Volkswagen unveiled the I.D. Vizzion concept car, an all-electric midsize sedan scheduled to launch in 2022. It may be branded with the same name as the Vizzion concept car and is expected to be a smaller replacement version of the classic VW Phaeton flagship sedan. It will be the fourth member of the I.D. family, and will be sold as the “top of the range sedan” in the I.D. sub brand.

It all started in September 2016 at the Paris Motor Show with the introduction of the I.D. midsize sedan, built on the German automaker’s first dedicated electric car platform. That was one year after the diesel car emissions scandal broke in the U.S., with intense pressure put on the automaker to adopt EVs as part of its restitution.

VW brand CEO Herbert Diess said the company plans to build about one million all-electric vehicles a year by 2025.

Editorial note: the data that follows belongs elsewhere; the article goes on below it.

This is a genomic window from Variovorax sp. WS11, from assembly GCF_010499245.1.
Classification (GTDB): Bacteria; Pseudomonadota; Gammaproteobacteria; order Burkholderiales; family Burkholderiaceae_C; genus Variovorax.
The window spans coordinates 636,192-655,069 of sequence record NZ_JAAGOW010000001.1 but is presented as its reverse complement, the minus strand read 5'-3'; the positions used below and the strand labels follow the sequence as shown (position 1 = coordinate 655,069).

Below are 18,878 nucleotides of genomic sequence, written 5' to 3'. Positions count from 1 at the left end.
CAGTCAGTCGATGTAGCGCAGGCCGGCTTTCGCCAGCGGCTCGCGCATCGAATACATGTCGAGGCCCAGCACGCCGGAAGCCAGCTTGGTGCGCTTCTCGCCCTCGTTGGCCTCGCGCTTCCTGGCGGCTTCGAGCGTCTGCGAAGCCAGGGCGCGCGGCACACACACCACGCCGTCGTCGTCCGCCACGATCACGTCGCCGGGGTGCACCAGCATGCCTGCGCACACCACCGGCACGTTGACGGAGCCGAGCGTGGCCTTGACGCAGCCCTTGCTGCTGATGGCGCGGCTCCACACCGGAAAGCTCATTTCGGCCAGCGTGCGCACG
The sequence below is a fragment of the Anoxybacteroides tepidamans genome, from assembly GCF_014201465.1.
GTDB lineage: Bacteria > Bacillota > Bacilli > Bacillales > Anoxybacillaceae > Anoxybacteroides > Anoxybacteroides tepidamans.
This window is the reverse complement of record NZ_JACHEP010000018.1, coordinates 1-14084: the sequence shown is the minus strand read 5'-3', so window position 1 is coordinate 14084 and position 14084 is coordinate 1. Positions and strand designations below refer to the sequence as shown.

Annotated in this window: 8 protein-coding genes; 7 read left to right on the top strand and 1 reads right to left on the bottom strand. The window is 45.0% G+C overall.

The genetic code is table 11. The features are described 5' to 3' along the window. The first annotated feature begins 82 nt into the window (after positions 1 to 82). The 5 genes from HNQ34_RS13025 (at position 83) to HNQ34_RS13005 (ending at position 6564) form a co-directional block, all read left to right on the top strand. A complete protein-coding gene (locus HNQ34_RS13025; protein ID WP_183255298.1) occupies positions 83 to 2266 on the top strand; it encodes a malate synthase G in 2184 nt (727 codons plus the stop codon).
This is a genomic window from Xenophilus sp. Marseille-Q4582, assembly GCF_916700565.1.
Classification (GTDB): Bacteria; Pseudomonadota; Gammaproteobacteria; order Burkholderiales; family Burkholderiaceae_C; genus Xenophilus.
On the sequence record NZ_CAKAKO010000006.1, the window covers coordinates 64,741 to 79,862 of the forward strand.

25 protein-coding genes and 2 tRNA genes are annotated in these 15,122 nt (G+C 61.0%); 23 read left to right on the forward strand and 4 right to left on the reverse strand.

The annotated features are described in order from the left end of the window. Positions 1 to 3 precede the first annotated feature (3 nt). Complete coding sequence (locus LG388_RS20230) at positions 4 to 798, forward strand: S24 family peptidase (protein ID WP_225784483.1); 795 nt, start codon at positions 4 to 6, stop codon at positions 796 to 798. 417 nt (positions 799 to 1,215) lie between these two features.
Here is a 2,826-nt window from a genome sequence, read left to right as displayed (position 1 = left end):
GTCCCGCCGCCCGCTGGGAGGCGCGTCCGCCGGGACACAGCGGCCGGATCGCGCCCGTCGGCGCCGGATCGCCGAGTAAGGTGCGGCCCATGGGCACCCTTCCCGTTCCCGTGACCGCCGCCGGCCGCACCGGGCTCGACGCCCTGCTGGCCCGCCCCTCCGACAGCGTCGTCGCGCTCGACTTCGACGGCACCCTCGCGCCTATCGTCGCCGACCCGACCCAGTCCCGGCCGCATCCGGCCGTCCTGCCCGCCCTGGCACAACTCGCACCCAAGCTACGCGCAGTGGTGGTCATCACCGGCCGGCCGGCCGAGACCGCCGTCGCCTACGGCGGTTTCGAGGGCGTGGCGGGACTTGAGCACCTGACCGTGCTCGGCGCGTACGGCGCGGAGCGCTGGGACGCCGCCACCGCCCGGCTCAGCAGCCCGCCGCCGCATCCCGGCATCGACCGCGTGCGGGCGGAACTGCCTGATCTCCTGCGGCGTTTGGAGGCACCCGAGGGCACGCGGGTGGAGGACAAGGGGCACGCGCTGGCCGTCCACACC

The German automaker will also be using the I.D. Vizzion as the platform for what a fully self-driving car will look like in the near future. 

VW’s Audi subsidiary will be showing off its E-tron Sportback, an electric vehicle revealed last year in Shanghai. Audi said that it will have a 95-kWh battery pack to enable about 310 miles of range to be Tesla competitive. It will be the first dedicated EV to roll out from the VW Group.

Jaguar has been touting its I-Pace all-electric crossover for some time, and it will be arriving this year - with Geneva serving as a springboard. At $70,495, including delivery charges, it will be a good deal compared to the Tesla Model X, which starts at $79,500, excluding shipping.

Tesla will still have the British performance luxury SUV beat. The Model X can go from 0 to 60 mph in just 2.9 seconds, while the I-Pace can do so in 4.5 seconds.

Jaguar will begin I-Pace deliveries this year, with U.S. arrivals scheduled for the second half of 2018. All of Jaguar’s I-Pace models will be built with all-wheel drive to increase performance and utility.

Mercedes-Benz is showing its first production battery-electric vehicle. The EQC electric SUV will be the first of its all-electric vehicles under the new EQ sub brand.